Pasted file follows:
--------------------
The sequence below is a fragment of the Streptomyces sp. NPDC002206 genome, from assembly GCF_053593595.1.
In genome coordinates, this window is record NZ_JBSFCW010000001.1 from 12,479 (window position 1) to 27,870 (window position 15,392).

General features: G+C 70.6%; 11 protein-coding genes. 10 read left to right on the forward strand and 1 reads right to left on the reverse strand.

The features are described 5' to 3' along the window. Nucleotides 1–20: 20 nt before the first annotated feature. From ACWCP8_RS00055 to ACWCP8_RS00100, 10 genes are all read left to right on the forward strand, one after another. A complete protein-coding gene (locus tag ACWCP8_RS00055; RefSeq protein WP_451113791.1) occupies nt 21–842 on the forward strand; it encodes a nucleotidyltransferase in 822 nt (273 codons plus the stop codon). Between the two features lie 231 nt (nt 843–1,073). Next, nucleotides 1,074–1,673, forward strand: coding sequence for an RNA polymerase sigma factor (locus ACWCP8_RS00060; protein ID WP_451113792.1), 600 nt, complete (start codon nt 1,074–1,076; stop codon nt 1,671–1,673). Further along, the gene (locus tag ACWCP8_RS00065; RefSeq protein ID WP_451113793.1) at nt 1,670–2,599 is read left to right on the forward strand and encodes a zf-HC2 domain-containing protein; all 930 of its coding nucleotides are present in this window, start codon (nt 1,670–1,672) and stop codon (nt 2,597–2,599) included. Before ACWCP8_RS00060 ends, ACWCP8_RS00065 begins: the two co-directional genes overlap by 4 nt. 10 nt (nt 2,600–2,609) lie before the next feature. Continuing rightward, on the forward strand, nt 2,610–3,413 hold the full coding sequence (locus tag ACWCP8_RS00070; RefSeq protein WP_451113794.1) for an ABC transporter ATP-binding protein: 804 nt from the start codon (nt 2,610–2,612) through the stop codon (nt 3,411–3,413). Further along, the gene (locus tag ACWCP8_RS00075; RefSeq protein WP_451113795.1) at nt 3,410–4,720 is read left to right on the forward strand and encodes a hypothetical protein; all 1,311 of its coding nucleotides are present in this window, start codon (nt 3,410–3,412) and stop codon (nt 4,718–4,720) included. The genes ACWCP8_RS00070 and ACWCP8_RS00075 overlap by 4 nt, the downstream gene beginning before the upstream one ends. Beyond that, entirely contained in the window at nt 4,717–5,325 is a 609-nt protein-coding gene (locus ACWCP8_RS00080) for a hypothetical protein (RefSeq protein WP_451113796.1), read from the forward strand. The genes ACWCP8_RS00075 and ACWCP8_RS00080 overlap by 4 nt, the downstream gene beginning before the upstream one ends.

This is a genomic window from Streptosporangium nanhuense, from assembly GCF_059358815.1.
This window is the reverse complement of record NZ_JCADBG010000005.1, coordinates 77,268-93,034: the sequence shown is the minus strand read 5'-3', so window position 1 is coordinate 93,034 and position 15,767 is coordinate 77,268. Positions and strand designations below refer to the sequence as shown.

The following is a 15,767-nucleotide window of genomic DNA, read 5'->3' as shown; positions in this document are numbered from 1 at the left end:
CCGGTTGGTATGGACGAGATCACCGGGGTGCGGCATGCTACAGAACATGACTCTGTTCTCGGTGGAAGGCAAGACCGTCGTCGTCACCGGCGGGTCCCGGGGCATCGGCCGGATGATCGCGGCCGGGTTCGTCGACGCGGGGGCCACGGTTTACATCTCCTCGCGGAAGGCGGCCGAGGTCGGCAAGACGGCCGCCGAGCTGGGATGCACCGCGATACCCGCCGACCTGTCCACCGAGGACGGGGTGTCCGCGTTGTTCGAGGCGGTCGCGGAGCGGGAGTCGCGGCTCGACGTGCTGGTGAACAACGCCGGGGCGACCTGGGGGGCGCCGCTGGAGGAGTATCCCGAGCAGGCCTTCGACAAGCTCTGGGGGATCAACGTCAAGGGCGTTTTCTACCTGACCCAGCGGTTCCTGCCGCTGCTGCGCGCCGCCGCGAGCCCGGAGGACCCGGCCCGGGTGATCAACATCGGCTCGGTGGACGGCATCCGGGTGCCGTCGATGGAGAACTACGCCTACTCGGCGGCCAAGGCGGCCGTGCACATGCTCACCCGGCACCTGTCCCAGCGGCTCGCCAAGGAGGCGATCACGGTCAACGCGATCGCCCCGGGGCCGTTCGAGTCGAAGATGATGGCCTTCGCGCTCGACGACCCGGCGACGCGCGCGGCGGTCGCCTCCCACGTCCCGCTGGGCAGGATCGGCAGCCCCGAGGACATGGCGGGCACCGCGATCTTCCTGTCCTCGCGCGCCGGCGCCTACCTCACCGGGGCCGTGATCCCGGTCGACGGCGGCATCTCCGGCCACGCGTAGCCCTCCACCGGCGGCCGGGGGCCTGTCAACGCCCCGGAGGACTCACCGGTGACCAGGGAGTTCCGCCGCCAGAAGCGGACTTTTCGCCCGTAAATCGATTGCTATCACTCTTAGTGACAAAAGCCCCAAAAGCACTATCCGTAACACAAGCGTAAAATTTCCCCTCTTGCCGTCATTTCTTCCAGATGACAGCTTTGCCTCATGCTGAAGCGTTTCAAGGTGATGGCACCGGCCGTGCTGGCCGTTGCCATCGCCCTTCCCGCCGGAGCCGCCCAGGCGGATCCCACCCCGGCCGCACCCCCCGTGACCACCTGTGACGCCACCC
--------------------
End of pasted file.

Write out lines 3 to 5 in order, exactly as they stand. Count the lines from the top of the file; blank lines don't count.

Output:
General features: G+C 70.6%; 11 protein-coding genes. 10 read left to right on the forward strand and 1 reads right to left on the reverse strand.

The features are described 5' to 3' along the window. Nucleotides 1–20: 20 nt before the first annotated feature. From ACWCP8_RS00055 to ACWCP8_RS00100, 10 genes are all read left to right on the forward strand, one after another. A complete protein-coding gene (locus tag ACWCP8_RS00055; RefSeq protein WP_451113791.1) occupies nt 21–842 on the forward strand; it encodes a nucleotidyltransferase in 822 nt (273 codons plus the stop codon). Between the two features lie 231 nt (nt 843–1,073). Next, nucleotides 1,074–1,673, forward strand: coding sequence for an RNA polymerase sigma factor (locus ACWCP8_RS00060; protein ID WP_451113792.1), 600 nt, complete (start codon nt 1,074–1,076; stop codon nt 1,671–1,673). Further along, the gene (locus tag ACWCP8_RS00065; RefSeq protein ID WP_451113793.1) at nt 1,670–2,599 is read left to right on the forward strand and encodes a zf-HC2 domain-containing protein; all 930 of its coding nucleotides are present in this window, start codon (nt 1,670–1,672) and stop codon (nt 2,597–2,599) included. Before ACWCP8_RS00060 ends, ACWCP8_RS00065 begins: the two co-directional genes overlap by 4 nt. 10 nt (nt 2,600–2,609) lie before the next feature. Continuing rightward, on the forward strand, nt 2,610–3,413 hold the full coding sequence (locus tag ACWCP8_RS00070; RefSeq protein WP_451113794.1) for an ABC transporter ATP-binding protein: 804 nt from the start codon (nt 2,610–2,612) through the stop codon (nt 3,411–3,413). Further along, the gene (locus tag ACWCP8_RS00075; RefSeq protein WP_451113795.1) at nt 3,410–4,720 is read left to right on the forward strand and encodes a hypothetical protein; all 1,311 of its coding nucleotides are present in this window, start codon (nt 3,410–3,412) and stop codon (nt 4,718–4,720) included. The genes ACWCP8_RS00070 and ACWCP8_RS00075 overlap by 4 nt, the downstream gene beginning before the upstream one ends. Beyond that, entirely contained in the window at nt 4,717–5,325 is a 609-nt protein-coding gene (locus ACWCP8_RS00080) for a hypothetical protein (RefSeq protein WP_451113796.1), read from the forward strand. The genes ACWCP8_RS00075 and ACWCP8_RS00080 overlap by 4 nt, the downstream gene beginning before the upstream one ends.

This is a genomic window from Streptosporangium nanhuense, from assembly GCF_059358815.1.